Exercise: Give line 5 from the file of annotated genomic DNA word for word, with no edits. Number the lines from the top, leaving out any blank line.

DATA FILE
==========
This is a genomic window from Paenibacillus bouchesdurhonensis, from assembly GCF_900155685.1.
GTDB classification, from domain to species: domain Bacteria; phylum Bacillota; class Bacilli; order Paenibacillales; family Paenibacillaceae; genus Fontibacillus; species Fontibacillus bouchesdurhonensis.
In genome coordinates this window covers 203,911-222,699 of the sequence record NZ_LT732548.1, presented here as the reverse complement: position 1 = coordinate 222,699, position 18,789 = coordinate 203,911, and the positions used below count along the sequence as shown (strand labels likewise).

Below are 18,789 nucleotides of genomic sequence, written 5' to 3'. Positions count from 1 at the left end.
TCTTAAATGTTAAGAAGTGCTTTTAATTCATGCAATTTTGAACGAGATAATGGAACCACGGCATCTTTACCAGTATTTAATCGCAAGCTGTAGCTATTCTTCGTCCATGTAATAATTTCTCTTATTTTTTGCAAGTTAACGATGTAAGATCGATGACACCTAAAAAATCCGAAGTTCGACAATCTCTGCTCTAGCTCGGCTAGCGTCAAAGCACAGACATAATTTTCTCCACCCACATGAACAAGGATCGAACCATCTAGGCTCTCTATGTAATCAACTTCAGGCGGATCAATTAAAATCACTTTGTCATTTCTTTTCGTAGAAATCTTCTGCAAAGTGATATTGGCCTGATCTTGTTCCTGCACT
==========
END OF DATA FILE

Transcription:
TCTTAAATGTTAAGAAGTGCTTTTAATTCATGCAATTTTGAACGAGATAATGGAACCACGGCATCTTTACCAGTATTTAATCGCAAGCTGTAGCTATTCTTCGTCCATGTAATAATTTCTCTTATTTTTTGCAAGTTAACGATGTAAGATCGATGACACCTAAAAAATCCGAAGTTCGACAATCTCTGCTCTAGCTCGGCTAGCGTCAAAGCACAGACATAATTTTCTCCACCCACATGAACAAGGATCGAACCATCTAGGCTCTCTATGTAATCAACTTCAGGCGGATCAATTAAAATCACTTTGTCATTTCTTTTCGTAGAAATCTTCTGCAAAGTGATATTGGCCTGATCTTGTTCCTGCACT